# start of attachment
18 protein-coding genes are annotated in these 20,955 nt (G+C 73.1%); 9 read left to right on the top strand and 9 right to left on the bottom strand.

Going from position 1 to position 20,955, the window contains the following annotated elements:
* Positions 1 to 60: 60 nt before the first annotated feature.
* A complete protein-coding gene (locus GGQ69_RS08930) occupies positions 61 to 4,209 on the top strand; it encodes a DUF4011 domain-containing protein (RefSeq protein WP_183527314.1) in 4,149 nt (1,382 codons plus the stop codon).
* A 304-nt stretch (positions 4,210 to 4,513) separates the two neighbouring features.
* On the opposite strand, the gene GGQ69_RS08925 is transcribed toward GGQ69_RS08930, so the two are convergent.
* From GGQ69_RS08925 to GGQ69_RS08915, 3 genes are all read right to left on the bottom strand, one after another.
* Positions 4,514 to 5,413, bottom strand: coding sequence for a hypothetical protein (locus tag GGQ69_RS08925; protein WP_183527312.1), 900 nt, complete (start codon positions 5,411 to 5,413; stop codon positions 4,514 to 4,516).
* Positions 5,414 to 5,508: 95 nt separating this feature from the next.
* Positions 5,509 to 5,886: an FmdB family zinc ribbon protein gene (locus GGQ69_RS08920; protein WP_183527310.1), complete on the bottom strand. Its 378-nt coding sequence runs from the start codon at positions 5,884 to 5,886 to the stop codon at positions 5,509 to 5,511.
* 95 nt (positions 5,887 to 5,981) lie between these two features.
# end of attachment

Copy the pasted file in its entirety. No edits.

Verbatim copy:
18 protein-coding genes are annotated in these 20,955 nt (G+C 73.1%); 9 read left to right on the top strand and 9 right to left on the bottom strand.

Going from position 1 to position 20,955, the window contains the following annotated elements:
* Positions 1 to 60: 60 nt before the first annotated feature.
* A complete protein-coding gene (locus GGQ69_RS08930) occupies positions 61 to 4,209 on the top strand; it encodes a DUF4011 domain-containing protein (RefSeq protein WP_183527314.1) in 4,149 nt (1,382 codons plus the stop codon).
* A 304-nt stretch (positions 4,210 to 4,513) separates the two neighbouring features.
* On the opposite strand, the gene GGQ69_RS08925 is transcribed toward GGQ69_RS08930, so the two are convergent.
* From GGQ69_RS08925 to GGQ69_RS08915, 3 genes are all read right to left on the bottom strand, one after another.
* Positions 4,514 to 5,413, bottom strand: coding sequence for a hypothetical protein (locus tag GGQ69_RS08925; protein WP_183527312.1), 900 nt, complete (start codon positions 5,411 to 5,413; stop codon positions 4,514 to 4,516).
* Positions 5,414 to 5,508: 95 nt separating this feature from the next.
* Positions 5,509 to 5,886: an FmdB family zinc ribbon protein gene (locus GGQ69_RS08920; protein WP_183527310.1), complete on the bottom strand. Its 378-nt coding sequence runs from the start codon at positions 5,884 to 5,886 to the stop codon at positions 5,509 to 5,511.
* 95 nt (positions 5,887 to 5,981) lie between these two features.